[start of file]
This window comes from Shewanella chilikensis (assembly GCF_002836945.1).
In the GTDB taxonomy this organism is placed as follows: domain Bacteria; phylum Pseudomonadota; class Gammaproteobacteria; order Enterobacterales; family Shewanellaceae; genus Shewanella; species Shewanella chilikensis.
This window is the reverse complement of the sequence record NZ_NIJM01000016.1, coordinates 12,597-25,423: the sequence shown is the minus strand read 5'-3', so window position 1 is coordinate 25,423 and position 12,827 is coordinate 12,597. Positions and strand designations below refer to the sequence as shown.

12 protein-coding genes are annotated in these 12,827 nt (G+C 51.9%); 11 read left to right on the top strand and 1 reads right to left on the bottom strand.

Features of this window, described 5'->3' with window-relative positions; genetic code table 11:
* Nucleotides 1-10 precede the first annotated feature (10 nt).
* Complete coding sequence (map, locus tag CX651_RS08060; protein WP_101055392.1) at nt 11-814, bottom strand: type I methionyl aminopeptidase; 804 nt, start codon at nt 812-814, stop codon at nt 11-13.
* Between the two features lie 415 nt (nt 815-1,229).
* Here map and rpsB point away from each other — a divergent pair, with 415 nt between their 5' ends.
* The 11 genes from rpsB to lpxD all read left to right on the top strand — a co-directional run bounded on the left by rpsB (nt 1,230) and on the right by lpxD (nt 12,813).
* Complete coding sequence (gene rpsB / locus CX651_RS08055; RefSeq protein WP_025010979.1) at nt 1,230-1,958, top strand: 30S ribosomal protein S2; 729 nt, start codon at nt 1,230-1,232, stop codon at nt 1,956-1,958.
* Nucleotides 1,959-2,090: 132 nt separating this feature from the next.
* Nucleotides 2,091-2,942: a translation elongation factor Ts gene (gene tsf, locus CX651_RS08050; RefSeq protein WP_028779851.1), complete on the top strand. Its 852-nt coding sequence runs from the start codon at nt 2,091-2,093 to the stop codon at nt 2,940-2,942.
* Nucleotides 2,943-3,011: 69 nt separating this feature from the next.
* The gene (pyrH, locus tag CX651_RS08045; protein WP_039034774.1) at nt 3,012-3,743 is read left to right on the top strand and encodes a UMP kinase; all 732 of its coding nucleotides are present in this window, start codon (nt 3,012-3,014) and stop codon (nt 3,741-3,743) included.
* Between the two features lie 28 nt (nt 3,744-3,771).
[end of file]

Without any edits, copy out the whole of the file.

This window comes from Shewanella chilikensis (assembly GCF_002836945.1).
In the GTDB taxonomy this organism is placed as follows: domain Bacteria; phylum Pseudomonadota; class Gammaproteobacteria; order Enterobacterales; family Shewanellaceae; genus Shewanella; species Shewanella chilikensis.
This window is the reverse complement of the sequence record NZ_NIJM01000016.1, coordinates 12,597-25,423: the sequence shown is the minus strand read 5'-3', so window position 1 is coordinate 25,423 and position 12,827 is coordinate 12,597. Positions and strand designations below refer to the sequence as shown.

12 protein-coding genes are annotated in these 12,827 nt (G+C 51.9%); 11 read left to right on the top strand and 1 reads right to left on the bottom strand.

Features of this window, described 5'->3' with window-relative positions; genetic code table 11:
* Nucleotides 1-10 precede the first annotated feature (10 nt).
* Complete coding sequence (map, locus tag CX651_RS08060; protein WP_101055392.1) at nt 11-814, bottom strand: type I methionyl aminopeptidase; 804 nt, start codon at nt 812-814, stop codon at nt 11-13.
* Between the two features lie 415 nt (nt 815-1,229).
* Here map and rpsB point away from each other — a divergent pair, with 415 nt between their 5' ends.
* The 11 genes from rpsB to lpxD all read left to right on the top strand — a co-directional run bounded on the left by rpsB (nt 1,230) and on the right by lpxD (nt 12,813).
* Complete coding sequence (gene rpsB / locus CX651_RS08055; RefSeq protein WP_025010979.1) at nt 1,230-1,958, top strand: 30S ribosomal protein S2; 729 nt, start codon at nt 1,230-1,232, stop codon at nt 1,956-1,958.
* Nucleotides 1,959-2,090: 132 nt separating this feature from the next.
* Nucleotides 2,091-2,942: a translation elongation factor Ts gene (gene tsf, locus CX651_RS08050; RefSeq protein WP_028779851.1), complete on the top strand. Its 852-nt coding sequence runs from the start codon at nt 2,091-2,093 to the stop codon at nt 2,940-2,942.
* Nucleotides 2,943-3,011: 69 nt separating this feature from the next.
* The gene (pyrH, locus tag CX651_RS08045; protein WP_039034774.1) at nt 3,012-3,743 is read left to right on the top strand and encodes a UMP kinase; all 732 of its coding nucleotides are present in this window, start codon (nt 3,012-3,014) and stop codon (nt 3,741-3,743) included.
* Between the two features lie 28 nt (nt 3,744-3,771).